Day two of three days of heats ended with a race against the clock between the US and Canadian women's eights in separate heats; the US crew had the easier race of it, so the crew wasn't pushed, but the Canadians had the better time. You can argue over whether comparing times is valid, but coupled with the photo finish showdown the two crews had at the World Cup back in May, it certainly keeps things interesting for athletes and spectators alike.
As the last crews in the women's eight went under the bridge onto the course, the sheep in the neighboring field started baa-ing extremely loudly - either they were cheering on the crews, or were happy to see the racing end, not sure.
Light men's double rivals GB and NZ were side by side in the heat, and the fact that the Brits took this one is made all the more impressive by some serious steering problems at the start; they were definitely not straight in the starting block, and spent maybe 200 meters or more getting themselves in the middle of the lane, oof.
Conditions were extremely variable today, ranging from sunny and slightly tailwind-ish to drizzling and definitely cross-headwind-ish for the last three races. During the second light women's double race, a dramatic lightning bolt filled the sky, followed by a strong rumble of thunder; the storm was fairly well to the south of the course, tho, and racing continued apace. About an hour after the end of racing, the course was directly in the path of the storm, and we got a full drenching. A half hour later, the sun was out, highlighting dark clouds for the few of us remaining behind; British weather does have its charms.
One odd thing that occurred today that did not seem to be an issue yesterday was a weird, percussive echo of the finish line area announcements; it sounded like the inside of a car when you open only one window, and the air starts thumping around in the car. It was really very noticeable at the starting line.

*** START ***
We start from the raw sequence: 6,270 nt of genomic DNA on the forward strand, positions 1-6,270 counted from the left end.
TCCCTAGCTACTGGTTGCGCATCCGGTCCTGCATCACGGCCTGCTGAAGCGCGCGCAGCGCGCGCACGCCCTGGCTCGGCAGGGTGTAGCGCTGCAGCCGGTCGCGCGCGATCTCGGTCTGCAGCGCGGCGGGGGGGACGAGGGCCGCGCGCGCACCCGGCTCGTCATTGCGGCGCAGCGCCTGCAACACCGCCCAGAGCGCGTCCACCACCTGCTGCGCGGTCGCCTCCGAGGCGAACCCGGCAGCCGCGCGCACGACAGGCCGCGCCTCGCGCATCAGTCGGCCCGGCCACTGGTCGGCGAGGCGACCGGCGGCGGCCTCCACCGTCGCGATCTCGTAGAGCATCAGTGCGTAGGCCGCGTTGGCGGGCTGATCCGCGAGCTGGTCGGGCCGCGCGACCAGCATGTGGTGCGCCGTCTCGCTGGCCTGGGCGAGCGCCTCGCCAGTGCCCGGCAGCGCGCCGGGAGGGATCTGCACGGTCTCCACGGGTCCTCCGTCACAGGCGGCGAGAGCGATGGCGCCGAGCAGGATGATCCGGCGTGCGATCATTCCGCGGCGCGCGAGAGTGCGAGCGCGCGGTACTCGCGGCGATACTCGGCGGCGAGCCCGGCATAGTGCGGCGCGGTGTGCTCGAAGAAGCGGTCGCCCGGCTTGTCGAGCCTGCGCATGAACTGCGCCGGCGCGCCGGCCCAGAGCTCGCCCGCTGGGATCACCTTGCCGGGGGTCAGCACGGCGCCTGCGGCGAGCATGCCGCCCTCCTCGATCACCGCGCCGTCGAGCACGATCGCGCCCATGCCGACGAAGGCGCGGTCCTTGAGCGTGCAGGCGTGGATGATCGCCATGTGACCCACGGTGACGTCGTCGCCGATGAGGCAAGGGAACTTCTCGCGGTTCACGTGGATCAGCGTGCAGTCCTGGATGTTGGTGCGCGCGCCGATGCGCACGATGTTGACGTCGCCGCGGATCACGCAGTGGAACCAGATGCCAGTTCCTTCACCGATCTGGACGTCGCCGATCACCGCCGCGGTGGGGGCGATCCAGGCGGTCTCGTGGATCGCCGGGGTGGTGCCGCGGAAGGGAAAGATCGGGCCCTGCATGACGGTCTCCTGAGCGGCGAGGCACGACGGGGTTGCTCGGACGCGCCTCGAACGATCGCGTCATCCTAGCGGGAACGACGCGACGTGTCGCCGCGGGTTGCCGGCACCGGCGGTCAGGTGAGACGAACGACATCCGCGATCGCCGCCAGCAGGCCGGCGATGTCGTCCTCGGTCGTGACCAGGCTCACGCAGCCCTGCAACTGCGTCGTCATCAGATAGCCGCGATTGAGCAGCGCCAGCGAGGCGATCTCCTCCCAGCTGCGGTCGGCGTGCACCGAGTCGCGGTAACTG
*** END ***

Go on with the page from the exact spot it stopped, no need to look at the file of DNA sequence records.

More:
I got a lot of sunglass closeup shots that turned out pretty cool; they're in the galleries, here are a few highlights:
Also, there is a cool spot where you can see the 250m mark, crews on the course, the big Olympic rings, and Windsor Castle in the distance; check it out.
Style watch: there are tons of uniquely painted fingernails - you notice this stuff when you are staring through a 500mm lens - but the style point of the day goes to the Canadian light women's double's nearly matching necklaces; it may have been coincidence, who knows. Another style point: the US light men got called for a uniform violation; it turned out that Robin Prendes had his Princeton longsleeve under his uni. But perhaps more strikingly, Anthony Fahden has an actual face! Shaving seemed to add a bit of juju to the crew; hey, whatever it takes.
And on a general London Olympic topic, some of the BBC commentators are fantastic to listen to (some are, well, less so), with comments like "If she can do it, that would be MAAAHSSIVVE..." But perhaps the best part about the Olympics on the BBC is that they just show the sports, and don't spend too much time cutting away to hagiography and other types of blubbering.